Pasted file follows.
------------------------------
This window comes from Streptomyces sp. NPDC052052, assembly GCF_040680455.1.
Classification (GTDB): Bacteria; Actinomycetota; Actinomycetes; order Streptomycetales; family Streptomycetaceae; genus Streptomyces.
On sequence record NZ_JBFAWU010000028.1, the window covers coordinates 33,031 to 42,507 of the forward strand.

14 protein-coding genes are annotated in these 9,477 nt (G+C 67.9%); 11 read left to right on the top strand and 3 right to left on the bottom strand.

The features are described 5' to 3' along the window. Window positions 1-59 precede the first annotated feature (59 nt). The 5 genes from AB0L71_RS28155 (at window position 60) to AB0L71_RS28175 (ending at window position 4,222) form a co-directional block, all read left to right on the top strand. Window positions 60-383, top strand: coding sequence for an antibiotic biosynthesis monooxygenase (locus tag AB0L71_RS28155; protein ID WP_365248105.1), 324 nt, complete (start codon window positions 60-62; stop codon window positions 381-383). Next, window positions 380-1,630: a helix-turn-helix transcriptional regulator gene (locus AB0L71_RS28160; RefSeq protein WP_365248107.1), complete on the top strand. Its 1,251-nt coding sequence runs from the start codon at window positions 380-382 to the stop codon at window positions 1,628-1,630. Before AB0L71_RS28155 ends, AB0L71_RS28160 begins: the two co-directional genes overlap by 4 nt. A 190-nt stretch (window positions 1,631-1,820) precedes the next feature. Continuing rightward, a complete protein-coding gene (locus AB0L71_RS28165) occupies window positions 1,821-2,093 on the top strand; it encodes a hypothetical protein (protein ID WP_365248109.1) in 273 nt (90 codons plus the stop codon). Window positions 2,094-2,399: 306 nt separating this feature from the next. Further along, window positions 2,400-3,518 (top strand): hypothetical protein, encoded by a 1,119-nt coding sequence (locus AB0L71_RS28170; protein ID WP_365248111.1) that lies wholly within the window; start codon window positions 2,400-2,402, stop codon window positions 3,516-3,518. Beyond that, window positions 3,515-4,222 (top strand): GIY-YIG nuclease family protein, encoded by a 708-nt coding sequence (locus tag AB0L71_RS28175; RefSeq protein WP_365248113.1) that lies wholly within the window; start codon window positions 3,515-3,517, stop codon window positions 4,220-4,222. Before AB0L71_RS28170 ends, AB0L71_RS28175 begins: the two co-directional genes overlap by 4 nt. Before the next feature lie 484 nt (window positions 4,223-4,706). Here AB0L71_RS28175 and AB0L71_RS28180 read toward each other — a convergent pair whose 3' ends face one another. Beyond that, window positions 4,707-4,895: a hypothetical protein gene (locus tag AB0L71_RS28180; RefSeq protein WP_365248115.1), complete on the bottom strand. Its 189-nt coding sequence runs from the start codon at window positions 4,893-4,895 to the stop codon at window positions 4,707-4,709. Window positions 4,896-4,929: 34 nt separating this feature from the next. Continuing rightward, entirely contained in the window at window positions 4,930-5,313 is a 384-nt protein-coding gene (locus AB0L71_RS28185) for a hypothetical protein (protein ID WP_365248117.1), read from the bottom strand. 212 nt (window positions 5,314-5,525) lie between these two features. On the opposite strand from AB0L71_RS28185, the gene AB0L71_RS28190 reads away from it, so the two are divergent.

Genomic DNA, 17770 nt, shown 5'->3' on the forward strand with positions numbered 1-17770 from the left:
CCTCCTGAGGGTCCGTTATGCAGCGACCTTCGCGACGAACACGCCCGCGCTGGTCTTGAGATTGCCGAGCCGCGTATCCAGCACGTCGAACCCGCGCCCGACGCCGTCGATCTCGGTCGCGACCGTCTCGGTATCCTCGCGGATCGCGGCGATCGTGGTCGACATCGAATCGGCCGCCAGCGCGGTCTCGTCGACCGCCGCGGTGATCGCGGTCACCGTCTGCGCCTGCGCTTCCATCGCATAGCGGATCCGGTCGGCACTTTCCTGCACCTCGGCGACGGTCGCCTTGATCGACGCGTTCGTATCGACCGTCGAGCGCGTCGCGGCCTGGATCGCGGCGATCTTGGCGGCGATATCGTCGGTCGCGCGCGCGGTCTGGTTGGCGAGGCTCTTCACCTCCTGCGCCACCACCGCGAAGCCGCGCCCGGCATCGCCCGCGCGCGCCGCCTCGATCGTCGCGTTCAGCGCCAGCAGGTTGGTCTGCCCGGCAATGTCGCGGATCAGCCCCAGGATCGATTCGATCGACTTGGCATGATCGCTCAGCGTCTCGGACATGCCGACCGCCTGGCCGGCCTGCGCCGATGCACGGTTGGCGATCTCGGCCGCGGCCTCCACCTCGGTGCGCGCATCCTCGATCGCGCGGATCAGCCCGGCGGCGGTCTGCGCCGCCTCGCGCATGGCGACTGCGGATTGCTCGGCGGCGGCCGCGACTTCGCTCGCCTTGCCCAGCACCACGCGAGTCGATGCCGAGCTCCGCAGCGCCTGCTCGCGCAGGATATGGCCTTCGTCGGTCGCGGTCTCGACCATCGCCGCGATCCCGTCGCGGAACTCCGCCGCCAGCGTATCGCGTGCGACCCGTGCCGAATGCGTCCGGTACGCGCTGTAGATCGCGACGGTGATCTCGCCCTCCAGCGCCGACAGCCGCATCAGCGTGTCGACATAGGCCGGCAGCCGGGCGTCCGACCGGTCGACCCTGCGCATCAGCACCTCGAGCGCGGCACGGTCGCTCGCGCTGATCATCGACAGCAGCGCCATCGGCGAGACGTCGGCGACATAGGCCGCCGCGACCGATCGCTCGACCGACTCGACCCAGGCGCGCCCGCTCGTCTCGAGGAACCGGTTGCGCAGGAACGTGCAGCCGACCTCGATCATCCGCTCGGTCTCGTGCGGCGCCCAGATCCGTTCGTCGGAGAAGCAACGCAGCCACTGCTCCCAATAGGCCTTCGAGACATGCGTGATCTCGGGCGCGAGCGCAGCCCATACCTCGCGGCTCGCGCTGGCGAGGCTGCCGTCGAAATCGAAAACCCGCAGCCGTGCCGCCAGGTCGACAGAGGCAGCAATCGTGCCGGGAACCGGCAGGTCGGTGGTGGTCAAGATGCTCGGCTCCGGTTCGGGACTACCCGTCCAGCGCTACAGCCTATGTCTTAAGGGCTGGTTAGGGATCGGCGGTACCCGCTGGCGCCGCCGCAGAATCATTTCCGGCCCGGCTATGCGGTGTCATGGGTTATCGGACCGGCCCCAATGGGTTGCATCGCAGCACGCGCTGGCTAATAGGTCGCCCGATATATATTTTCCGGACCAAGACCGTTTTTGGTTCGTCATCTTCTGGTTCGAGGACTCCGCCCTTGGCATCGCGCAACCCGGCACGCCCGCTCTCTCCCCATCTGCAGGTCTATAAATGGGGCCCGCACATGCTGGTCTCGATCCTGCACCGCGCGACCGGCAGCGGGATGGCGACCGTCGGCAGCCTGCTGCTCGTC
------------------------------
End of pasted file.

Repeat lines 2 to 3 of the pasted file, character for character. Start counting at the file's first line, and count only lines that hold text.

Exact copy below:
Classification (GTDB): Bacteria; Actinomycetota; Actinomycetes; order Streptomycetales; family Streptomycetaceae; genus Streptomyces.
On sequence record NZ_JBFAWU010000028.1, the window covers coordinates 33,031 to 42,507 of the forward strand.